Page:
Because many different accounts are circulating about what Cardinal George said concerning the University of Notre Dame’s invitation to President Obama to speak at their commencement exercises and receive an honorary degree, the following clarifications might be of help:
1. Cardinal George did not say the University should “disinvite” the President. He said that both the President and his office should be respected and that the University could not and should not rescind an invitation to the President of the United States. The President’s views are well known as are his reasons for them; he is not himself the issue here.
2. The Cardinal said that those who were upset about the invitation should let their opinions be known to the University, not to him or other bishops, since the bishops do not control or manage the University. Catholics sometimes seem to think that if they complain to bishops, their own responsibilities cease.
3. The invitation has embarrassed some of those who were also invited to be part of the commencement ceremonies, including the local bishop, who has said he will not attend. The reaction of many, through letters, phone calls and e-mails, indicates that any institution that calls itself Catholic needs to anticipate in some fashion the impact their decisions make on others who are part of the Church. In Catholicism, no person or institution is totally independent.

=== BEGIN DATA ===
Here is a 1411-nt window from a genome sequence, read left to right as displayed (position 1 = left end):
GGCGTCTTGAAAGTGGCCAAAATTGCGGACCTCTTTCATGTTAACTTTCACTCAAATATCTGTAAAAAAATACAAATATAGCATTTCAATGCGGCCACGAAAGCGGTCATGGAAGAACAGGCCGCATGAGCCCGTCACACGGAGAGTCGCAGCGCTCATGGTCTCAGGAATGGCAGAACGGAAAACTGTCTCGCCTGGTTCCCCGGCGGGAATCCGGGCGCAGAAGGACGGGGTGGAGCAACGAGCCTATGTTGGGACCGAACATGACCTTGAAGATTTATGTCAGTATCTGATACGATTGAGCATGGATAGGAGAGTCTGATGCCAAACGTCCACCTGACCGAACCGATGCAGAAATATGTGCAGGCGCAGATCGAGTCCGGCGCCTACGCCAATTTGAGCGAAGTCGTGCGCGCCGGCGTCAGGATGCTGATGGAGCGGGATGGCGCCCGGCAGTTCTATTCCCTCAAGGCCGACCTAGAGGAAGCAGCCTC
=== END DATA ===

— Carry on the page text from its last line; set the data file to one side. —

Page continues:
4. The reason for the strong reaction lies in the growing dismay among many, after years of discussion and organizing, over their inability to stop the killing each day of about 4,000 unborn babies. The indications now that the present administration intends to solidify the right to abortion as a permanent civil right in law, without possible qualification of any sort, add to that dismay and increase frustration. Abortion is a society-dividing issue.
Director of Communications
and Public Relations, Archdiocese of Chicago